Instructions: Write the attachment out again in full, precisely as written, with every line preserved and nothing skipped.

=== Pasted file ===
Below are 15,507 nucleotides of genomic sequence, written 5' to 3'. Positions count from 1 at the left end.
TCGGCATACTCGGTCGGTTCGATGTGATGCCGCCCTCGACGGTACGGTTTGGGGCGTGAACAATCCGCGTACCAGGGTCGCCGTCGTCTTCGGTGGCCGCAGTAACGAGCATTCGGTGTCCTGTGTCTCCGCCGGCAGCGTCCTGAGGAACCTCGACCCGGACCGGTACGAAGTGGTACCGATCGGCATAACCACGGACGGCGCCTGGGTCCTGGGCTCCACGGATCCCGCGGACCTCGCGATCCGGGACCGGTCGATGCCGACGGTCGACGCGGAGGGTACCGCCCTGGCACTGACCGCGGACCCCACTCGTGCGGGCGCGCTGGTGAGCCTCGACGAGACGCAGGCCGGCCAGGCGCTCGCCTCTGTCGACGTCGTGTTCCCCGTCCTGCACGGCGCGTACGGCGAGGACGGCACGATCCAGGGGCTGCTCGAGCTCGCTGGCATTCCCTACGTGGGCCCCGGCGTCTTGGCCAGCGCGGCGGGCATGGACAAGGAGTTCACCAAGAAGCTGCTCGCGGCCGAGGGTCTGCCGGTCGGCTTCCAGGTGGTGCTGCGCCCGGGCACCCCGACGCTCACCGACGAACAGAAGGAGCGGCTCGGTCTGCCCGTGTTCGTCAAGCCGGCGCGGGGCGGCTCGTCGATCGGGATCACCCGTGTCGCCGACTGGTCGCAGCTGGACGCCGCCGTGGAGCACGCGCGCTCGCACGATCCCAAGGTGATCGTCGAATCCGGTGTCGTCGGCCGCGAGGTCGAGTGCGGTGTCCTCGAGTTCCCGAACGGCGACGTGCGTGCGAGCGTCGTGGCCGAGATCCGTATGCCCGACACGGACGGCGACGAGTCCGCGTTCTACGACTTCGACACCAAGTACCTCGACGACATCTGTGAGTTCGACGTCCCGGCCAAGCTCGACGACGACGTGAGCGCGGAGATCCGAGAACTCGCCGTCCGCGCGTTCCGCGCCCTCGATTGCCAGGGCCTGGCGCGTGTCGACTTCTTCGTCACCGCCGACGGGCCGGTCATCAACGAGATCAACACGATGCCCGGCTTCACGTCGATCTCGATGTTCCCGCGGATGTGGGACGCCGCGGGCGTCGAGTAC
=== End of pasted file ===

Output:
Below are 15,507 nucleotides of genomic sequence, written 5' to 3'. Positions count from 1 at the left end.
TCGGCATACTCGGTCGGTTCGATGTGATGCCGCCCTCGACGGTACGGTTTGGGGCGTGAACAATCCGCGTACCAGGGTCGCCGTCGTCTTCGGTGGCCGCAGTAACGAGCATTCGGTGTCCTGTGTCTCCGCCGGCAGCGTCCTGAGGAACCTCGACCCGGACCGGTACGAAGTGGTACCGATCGGCATAACCACGGACGGCGCCTGGGTCCTGGGCTCCACGGATCCCGCGGACCTCGCGATCCGGGACCGGTCGATGCCGACGGTCGACGCGGAGGGTACCGCCCTGGCACTGACCGCGGACCCCACTCGTGCGGGCGCGCTGGTGAGCCTCGACGAGACGCAGGCCGGCCAGGCGCTCGCCTCTGTCGACGTCGTGTTCCCCGTCCTGCACGGCGCGTACGGCGAGGACGGCACGATCCAGGGGCTGCTCGAGCTCGCTGGCATTCCCTACGTGGGCCCCGGCGTCTTGGCCAGCGCGGCGGGCATGGACAAGGAGTTCACCAAGAAGCTGCTCGCGGCCGAGGGTCTGCCGGTCGGCTTCCAGGTGGTGCTGCGCCCGGGCACCCCGACGCTCACCGACGAACAGAAGGAGCGGCTCGGTCTGCCCGTGTTCGTCAAGCCGGCGCGGGGCGGCTCGTCGATCGGGATCACCCGTGTCGCCGACTGGTCGCAGCTGGACGCCGCCGTGGAGCACGCGCGCTCGCACGATCCCAAGGTGATCGTCGAATCCGGTGTCGTCGGCCGCGAGGTCGAGTGCGGTGTCCTCGAGTTCCCGAACGGCGACGTGCGTGCGAGCGTCGTGGCCGAGATCCGTATGCCCGACACGGACGGCGACGAGTCCGCGTTCTACGACTTCGACACCAAGTACCTCGACGACATCTGTGAGTTCGACGTCCCGGCCAAGCTCGACGACGACGTGAGCGCGGAGATCCGAGAACTCGCCGTCCGCGCGTTCCGCGCCCTCGATTGCCAGGGCCTGGCGCGTGTCGACTTCTTCGTCACCGCCGACGGGCCGGTCATCAACGAGATCAACACGATGCCCGGCTTCACGTCGATCTCGATGTTCCCGCGGATGTGGGACGCCGCGGGCGTCGAGTAC